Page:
What Is So Upsetting About a Magnolia Tree?

This time we rode with Liz and Abby, heading to the shops in the nearby village that appeared to be the town’s only purpose, the whole reason it existed. Unlike yesterday there seemed to be an invisible wall between Clay and me. I had no interest in bridging the distance and it appeared he didn’t either. As awkward silence filled the car, I was grateful our destination wasn’t more than 15 minutes away.

Pulling into the spot next to Mike’s SUV we all gathered. The group was a little more subdued than we had been, the tension evident. Lilly suggested we split up and then meet at a restaurant by the river at noon for lunch. I wanted to disagree, after all I had come on vacation to be with them, but realizing I was the only one who didn’t like this plan I didn’t voice my opinion. It was probably for the best to have a break from them anyway.

We walked without a word, passing storefronts but never pausing to look in the windows or enter them. Something had changed between us and I wasn’t sure how to fix it. Lost in thought, I kept my head down, shoulders slumped, hands in my pockets. In the past, Clay’s mood had improved when we were alone, but not that day.

Reaching the end of a block we stopped for a traffic signal. Lifting my gaze I saw an art gallery filled with unusual but interesting pieces. I knew Clay considered himself an aestete, a true aficionado, and I was about to suggest we go in when the light changed. The moment passed and we kept walking.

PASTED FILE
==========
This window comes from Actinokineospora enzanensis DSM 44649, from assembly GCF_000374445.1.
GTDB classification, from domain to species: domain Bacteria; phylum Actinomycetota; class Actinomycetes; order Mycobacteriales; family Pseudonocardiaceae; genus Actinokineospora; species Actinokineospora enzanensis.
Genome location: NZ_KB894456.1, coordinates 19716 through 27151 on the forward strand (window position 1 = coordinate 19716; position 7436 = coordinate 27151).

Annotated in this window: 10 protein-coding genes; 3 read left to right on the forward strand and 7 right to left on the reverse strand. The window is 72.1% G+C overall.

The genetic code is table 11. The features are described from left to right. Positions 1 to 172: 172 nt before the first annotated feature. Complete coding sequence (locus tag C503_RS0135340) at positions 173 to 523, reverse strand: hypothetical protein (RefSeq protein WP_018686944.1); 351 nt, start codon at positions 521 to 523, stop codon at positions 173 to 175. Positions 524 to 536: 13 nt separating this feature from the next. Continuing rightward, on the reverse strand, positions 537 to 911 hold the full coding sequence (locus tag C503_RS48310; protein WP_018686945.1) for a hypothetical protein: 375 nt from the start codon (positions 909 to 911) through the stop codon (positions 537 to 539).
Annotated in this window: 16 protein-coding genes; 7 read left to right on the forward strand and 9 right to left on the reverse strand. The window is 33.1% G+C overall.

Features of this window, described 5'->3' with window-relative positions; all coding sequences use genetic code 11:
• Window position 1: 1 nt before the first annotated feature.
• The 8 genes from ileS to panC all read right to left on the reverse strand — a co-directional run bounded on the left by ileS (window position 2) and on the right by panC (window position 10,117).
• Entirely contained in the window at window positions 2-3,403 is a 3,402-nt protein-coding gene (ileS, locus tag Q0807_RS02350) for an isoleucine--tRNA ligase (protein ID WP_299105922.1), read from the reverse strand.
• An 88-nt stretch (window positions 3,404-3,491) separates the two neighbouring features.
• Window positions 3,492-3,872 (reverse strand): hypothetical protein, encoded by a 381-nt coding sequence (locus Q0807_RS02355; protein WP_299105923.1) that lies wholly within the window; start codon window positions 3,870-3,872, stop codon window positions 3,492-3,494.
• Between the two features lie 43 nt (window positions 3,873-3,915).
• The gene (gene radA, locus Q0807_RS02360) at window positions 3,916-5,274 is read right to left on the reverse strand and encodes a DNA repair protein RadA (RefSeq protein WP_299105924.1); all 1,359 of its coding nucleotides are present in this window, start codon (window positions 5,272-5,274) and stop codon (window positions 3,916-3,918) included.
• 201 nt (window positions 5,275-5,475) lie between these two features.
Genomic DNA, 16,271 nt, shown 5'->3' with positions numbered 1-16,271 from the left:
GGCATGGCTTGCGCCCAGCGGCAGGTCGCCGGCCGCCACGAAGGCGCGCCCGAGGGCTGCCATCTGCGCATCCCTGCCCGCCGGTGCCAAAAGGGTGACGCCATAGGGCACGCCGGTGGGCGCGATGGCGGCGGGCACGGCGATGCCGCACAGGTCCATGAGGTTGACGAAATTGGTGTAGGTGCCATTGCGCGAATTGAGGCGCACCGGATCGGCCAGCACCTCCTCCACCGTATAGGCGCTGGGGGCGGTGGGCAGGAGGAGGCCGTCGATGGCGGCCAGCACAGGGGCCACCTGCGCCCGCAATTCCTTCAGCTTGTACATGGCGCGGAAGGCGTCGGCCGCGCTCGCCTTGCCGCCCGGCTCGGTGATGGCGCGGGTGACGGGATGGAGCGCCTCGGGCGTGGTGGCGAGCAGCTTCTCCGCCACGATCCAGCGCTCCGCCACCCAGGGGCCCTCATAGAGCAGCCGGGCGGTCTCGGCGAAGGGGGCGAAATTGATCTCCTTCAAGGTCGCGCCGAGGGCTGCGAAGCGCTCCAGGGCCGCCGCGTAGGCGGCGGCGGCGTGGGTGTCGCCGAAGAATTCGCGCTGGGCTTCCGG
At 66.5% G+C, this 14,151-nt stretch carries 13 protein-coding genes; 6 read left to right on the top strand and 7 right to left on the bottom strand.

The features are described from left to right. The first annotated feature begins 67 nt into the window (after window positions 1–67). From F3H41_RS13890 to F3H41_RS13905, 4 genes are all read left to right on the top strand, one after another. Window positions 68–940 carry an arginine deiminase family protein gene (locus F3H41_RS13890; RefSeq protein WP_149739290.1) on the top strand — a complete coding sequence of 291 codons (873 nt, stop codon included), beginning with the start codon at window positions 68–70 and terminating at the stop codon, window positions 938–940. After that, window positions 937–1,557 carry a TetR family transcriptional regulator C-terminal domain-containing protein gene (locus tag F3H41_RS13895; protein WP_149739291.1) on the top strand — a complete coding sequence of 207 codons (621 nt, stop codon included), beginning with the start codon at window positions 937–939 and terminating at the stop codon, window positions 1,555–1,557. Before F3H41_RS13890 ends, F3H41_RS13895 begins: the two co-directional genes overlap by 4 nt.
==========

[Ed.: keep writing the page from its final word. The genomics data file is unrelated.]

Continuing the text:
Looking around now I spotted a park. I put my hand on his arm to get his attention, then suggested we walk through the garden since neither of us were particularly interested in shopping. Our eyes met for the first time since we’d arrived. As I watched, I saw his internal storm clouds clear, his expression changing from one of hostility, or possibly anger, to a more affectionate one.

Relieved, I grasped his hand and led him up the steps to where flowers were blooming in abundance. We wandered slowly down the path and eventually he let go of my hand to wrap his arm around my shoulders. When we stopped to admire a blooming Magnolia tree I rested my head on his chest.

He kissed the top of my head and tears began to fall unbidden. Suddenly memories overwhelmed me, thoughts of my mother flashed through my mind, times before she passed away. The tree before us looked almost exactly like the one my father and I had planted in her memory. Clay ran his fingers through my hair, then rubbed my back soothingly.

He shushed tenderly me, like a parent comforting a child, like my mother consoled me when I was upset. It was like he knew, as if he understood without having to say a word.

This post is in response to the daily writing prompt Striving and is part of something longer I am working on.

This post is a part of the story about the ex and comes after What Is More Important Than Love?.

8 thoughts on “What Is So Upsetting About a Magnolia Tree?”

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